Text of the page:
Saturday, 28 February 2015


Okay things just got weird, RMT have announced a strike in support of AMcG with TOps being asked not to book on for duty between 21:30 on Saturday 7 March and 03:59 Sunday 8 March.  As all the late turns will have started and the early turns don’t book on until around 06:00 this is basically a strike by the night shifts.   I’m not sure about the rules regarding strike action but I’m guessing that if they don’t hold a strike within a certain time after the vote in favour they have to re-ballot but even so it’s a bit bizarre.

Meanwhile over at the pay talks LUL have announced that they are trying to include Night Tube in the negotiations which makes sense as it’s going to need big changes to our terms and conditions.  The downside is that by combining the two issues into one LUL might be hoping to get away with giving us less in exchange for our agreement and also they can now drag things out until August.

Tuesday, 24 February 2015


As a lifelong West Ham fan I’m saddened but not surprised by the behaviour of some of my fellow supporters with the recent anti-Semitic chanting before the game against Spurs on Sunday.  In the past I’ve heard some disgusting things on the way to matches but it does seem to be a vocal minority that are responsible, every club has them and their numbers seem to be dwindling as time goes by.  Sadly I think it’s unlikely that anyone will be held accountable as the video doesn’t show anyone’s face clearly.

One thing that does annoy me is that this is being widely reported as taking place in Stamford Hill, with its large Jewish community, on London Underground.  First off the Tube doesn’t go to Stamford Hill and secondly it’s clearly not a Tube train, it’s a Greater Anglia 315 out of Liverpool Street on its way to White Hart Lane which does go through Stamford Hill.  Pedantic but it's another example of shoddy journalism.

Saturday, 21 February 2015


Yesterday Boris announced that in 2017 Night Tube would be expanded to cover the Met, Circle, District and H&C along with the Overground and the DLR, all of which seems a little presumptuous given that he won’t be mayor by then but also somewhat premature as there’s no guarantee that Night Tube will even go ahead in September.  Amid all the fanfares and photo opportunities what no one at City Hall or TfL has mentioned is that under our current agreement Tube staff are only required to run a service overnight twice a year; on New Year’s Eve and on any other occasion deemed necessary, the last instance being the Queen’s Jubilee in 2012.  Or at least that is what I've been told.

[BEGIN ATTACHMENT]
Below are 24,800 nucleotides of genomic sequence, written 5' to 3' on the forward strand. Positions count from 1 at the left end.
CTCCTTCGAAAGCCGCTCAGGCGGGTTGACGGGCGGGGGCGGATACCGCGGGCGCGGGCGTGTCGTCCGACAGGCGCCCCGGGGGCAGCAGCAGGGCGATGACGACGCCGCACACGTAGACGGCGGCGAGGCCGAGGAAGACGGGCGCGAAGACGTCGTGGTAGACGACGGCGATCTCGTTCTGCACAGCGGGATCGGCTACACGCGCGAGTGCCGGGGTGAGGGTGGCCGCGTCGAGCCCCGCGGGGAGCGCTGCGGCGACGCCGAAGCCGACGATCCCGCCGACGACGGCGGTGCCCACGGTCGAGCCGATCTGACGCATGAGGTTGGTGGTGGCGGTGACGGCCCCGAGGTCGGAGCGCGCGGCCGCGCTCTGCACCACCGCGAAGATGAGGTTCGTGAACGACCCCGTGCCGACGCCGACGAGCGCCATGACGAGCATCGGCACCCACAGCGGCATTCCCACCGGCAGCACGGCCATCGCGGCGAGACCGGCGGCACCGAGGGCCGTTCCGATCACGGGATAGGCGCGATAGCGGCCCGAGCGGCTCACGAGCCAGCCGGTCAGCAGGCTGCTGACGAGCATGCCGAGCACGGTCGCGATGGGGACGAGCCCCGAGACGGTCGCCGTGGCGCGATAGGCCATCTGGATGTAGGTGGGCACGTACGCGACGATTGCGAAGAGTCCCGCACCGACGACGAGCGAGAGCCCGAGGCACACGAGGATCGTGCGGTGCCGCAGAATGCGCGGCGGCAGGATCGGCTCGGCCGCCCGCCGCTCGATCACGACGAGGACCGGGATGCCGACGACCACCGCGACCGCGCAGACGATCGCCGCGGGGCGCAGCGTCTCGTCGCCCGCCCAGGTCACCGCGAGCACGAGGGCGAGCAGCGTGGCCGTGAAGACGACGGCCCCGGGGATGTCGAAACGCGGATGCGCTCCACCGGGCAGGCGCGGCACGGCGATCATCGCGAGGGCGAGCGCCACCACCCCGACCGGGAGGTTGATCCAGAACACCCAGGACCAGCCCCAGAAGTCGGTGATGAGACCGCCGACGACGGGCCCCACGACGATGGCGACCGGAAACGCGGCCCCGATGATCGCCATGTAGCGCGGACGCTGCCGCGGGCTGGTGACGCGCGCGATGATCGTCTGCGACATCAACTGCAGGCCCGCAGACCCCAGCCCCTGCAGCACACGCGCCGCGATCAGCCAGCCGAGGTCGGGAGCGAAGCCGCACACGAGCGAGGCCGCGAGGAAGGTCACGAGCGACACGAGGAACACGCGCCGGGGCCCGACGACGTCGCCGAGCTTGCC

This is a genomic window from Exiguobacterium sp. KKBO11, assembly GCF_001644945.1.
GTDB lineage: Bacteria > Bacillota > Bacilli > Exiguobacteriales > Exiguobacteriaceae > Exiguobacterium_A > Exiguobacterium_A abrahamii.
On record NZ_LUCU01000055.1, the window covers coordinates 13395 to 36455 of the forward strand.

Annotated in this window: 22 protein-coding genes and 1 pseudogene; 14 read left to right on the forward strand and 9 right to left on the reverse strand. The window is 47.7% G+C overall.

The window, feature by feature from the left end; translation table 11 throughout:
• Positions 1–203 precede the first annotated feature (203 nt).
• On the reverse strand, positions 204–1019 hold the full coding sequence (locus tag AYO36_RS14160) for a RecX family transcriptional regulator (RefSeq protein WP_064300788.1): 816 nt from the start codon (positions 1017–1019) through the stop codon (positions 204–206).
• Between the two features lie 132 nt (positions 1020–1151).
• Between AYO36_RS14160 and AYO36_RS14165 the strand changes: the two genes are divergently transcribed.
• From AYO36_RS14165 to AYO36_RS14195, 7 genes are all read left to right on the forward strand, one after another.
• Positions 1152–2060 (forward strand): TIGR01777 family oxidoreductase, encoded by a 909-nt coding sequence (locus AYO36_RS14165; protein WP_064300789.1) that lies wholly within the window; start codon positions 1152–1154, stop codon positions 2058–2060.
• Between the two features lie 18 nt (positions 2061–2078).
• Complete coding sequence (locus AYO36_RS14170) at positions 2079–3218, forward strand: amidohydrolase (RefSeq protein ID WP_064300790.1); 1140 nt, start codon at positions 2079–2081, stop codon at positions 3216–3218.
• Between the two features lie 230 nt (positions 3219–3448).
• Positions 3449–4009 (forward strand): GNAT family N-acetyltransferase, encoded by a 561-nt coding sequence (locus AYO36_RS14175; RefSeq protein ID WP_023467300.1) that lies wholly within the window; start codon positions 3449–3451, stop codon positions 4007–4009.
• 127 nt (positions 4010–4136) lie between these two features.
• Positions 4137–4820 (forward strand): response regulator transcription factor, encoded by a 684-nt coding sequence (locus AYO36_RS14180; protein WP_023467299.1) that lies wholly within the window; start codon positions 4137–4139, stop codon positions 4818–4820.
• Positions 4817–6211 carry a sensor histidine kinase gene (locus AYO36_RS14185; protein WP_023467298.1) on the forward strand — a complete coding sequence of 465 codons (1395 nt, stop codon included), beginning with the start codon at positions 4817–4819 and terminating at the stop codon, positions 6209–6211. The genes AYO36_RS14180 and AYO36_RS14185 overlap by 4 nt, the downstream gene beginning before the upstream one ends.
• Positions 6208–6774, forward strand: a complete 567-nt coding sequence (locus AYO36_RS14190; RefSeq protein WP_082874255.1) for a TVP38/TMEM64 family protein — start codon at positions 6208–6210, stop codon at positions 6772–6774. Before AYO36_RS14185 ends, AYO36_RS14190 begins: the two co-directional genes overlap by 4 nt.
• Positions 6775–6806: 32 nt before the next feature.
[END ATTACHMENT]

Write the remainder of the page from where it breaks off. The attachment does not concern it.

If LUL want to run a 24 hour service two nights a week then they are going to have to negotiate with the unions.  When they finally do you can guarantee that RMT and TSSA will have a few things to say about station staffing, especially all those stations outside Zone 1 where there will be a solitary member of staff left to deal with the drunks staggering back from the West End and especially as Boris’s announcement came hot on the heels of the news that assaults on LU staff have gone up 44% in the last five years.

TfL’s laughable attempt to suggest the rise was due to their recent efforts to encourage staff to report assaults that previously would have gone unreported is as much nonsense as Boris excusing his U-turn on ticket office closures on advances in technology since 2008.   Even when I was on stations back in the last century everything got reported, all belittling the level of assaults does is reinforce the perception of “them and us” between staff down in the Tubes and the suits in their comfy offices.

In addition to negotiations on Night Tube there’s the issue of our next pay deal, the last one in 2011 was for three years so at the moment there is no agreement.  The first meetings took place earlier this month with LUL pleading poverty as they do every time, even recycling the "fair and affordable" mantra they used in 2011.  ASLEF conjured up a wishlist that would have the average Daily Mail reader seething with anti-union outrage, I could go into detail but it seems somewhat pointless as I don't think we've much realistic chance of getting any of the things listed apart from some items on parental and maternity leave which won’t affect me unless its extended to goldfish.